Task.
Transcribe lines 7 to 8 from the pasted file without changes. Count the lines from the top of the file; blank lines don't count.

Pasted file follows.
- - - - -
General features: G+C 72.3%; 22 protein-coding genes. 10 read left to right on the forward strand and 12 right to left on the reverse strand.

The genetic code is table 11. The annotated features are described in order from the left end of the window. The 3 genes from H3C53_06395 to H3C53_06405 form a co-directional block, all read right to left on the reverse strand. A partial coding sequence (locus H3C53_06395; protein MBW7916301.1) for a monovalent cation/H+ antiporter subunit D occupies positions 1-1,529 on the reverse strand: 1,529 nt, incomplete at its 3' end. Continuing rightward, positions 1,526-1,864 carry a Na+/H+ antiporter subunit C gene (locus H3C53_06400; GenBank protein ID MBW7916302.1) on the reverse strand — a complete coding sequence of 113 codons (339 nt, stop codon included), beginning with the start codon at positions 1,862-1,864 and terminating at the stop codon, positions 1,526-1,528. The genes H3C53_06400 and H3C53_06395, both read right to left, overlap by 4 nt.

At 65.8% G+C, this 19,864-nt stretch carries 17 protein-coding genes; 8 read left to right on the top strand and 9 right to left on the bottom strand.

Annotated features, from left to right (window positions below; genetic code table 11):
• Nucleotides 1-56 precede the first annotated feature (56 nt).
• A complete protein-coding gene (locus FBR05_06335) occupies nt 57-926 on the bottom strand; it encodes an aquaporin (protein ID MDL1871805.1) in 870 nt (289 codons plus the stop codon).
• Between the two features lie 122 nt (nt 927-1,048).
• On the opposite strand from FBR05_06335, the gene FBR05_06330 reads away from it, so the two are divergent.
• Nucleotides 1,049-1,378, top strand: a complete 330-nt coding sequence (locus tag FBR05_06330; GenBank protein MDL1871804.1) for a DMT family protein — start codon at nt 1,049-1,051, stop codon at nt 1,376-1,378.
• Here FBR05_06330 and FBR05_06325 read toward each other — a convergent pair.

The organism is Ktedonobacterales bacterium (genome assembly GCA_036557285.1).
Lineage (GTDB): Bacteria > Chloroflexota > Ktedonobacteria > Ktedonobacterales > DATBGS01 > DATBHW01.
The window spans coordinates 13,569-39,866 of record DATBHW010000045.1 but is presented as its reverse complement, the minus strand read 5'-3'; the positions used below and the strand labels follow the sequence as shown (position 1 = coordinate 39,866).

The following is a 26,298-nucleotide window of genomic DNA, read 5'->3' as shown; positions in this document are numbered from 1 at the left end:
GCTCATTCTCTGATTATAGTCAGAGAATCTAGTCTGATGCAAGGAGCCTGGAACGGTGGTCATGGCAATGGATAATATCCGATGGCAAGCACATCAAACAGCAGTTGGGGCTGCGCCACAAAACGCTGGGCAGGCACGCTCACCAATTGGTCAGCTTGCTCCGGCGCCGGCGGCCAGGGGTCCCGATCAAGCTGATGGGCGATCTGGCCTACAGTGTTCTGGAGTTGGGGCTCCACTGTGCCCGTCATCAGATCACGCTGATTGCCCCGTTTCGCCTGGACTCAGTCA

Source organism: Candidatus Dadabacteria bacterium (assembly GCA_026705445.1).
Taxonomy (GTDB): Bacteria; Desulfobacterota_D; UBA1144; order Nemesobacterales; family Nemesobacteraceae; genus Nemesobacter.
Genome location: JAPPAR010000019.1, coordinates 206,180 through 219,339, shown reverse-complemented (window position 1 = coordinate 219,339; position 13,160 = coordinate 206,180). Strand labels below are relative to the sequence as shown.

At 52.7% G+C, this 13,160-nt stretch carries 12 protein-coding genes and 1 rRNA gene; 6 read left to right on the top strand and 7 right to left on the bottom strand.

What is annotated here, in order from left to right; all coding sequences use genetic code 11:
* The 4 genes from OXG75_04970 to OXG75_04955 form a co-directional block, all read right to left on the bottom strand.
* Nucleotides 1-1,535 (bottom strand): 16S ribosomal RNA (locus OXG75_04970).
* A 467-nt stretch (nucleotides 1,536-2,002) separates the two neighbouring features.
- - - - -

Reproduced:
• Between the two features lie 122 nt (nt 927-1,048).
• On the opposite strand from FBR05_06335, the gene FBR05_06330 reads away from it, so the two are divergent.